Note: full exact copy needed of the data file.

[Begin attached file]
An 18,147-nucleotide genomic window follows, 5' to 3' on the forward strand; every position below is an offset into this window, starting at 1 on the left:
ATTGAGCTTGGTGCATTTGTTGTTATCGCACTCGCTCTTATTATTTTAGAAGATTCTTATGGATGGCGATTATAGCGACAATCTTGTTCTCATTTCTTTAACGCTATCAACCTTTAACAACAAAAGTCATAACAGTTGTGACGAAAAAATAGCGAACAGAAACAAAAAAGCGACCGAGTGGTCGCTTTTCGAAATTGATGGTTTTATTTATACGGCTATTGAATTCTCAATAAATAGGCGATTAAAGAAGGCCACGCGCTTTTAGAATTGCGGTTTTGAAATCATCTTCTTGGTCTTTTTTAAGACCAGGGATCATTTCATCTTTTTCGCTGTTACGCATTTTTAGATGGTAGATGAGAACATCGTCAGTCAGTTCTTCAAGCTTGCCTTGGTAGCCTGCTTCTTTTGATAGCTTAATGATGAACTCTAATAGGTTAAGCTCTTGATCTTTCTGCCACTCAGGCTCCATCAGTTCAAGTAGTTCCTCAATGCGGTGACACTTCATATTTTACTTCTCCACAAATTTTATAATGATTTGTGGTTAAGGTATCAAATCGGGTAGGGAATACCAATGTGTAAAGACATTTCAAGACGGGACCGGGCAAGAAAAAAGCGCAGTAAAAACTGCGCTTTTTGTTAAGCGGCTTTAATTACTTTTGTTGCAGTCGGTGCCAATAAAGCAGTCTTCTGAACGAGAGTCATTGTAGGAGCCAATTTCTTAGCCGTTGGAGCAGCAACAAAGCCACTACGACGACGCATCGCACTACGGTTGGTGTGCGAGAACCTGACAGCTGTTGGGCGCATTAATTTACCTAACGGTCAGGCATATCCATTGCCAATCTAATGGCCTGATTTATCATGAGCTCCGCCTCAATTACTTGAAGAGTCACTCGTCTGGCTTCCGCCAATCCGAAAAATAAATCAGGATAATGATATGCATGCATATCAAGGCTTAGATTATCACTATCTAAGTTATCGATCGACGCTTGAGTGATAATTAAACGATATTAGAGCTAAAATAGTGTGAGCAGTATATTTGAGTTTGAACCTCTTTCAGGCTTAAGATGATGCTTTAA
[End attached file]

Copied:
An 18,147-nucleotide genomic window follows, 5' to 3' on the forward strand; every position below is an offset into this window, starting at 1 on the left:
ATTGAGCTTGGTGCATTTGTTGTTATCGCACTCGCTCTTATTATTTTAGAAGATTCTTATGGATGGCGATTATAGCGACAATCTTGTTCTCATTTCTTTAACGCTATCAACCTTTAACAACAAAAGTCATAACAGTTGTGACGAAAAAATAGCGAACAGAAACAAAAAAGCGACCGAGTGGTCGCTTTTCGAAATTGATGGTTTTATTTATACGGCTATTGAATTCTCAATAAATAGGCGATTAAAGAAGGCCACGCGCTTTTAGAATTGCGGTTTTGAAATCATCTTCTTGGTCTTTTTTAAGACCAGGGATCATTTCATCTTTTTCGCTGTTACGCATTTTTAGATGGTAGATGAGAACATCGTCAGTCAGTTCTTCAAGCTTGCCTTGGTAGCCTGCTTCTTTTGATAGCTTAATGATGAACTCTAATAGGTTAAGCTCTTGATCTTTCTGCCACTCAGGCTCCATCAGTTCAAGTAGTTCCTCAATGCGGTGACACTTCATATTTTACTTCTCCACAAATTTTATAATGATTTGTGGTTAAGGTATCAAATCGGGTAGGGAATACCAATGTGTAAAGACATTTCAAGACGGGACCGGGCAAGAAAAAAGCGCAGTAAAAACTGCGCTTTTTGTTAAGCGGCTTTAATTACTTTTGTTGCAGTCGGTGCCAATAAAGCAGTCTTCTGAACGAGAGTCATTGTAGGAGCCAATTTCTTAGCCGTTGGAGCAGCAACAAAGCCACTACGACGACGCATCGCACTACGGTTGGTGTGCGAGAACCTGACAGCTGTTGGGCGCATTAATTTACCTAACGGTCAGGCATATCCATTGCCAATCTAATGGCCTGATTTATCATGAGCTCCGCCTCAATTACTTGAAGAGTCACTCGTCTGGCTTCCGCCAATCCGAAAAATAAATCAGGATAATGATATGCATGCATATCAAGGCTTAGATTATCACTATCTAAGTTATCGATCGACGCTTGAGTGATAATTAAACGATATTAGAGCTAAAATAGTGTGAGCAGTATATTTGAGTTTGAACCTCTTTCAGGCTTAAGATGATGCTTTAA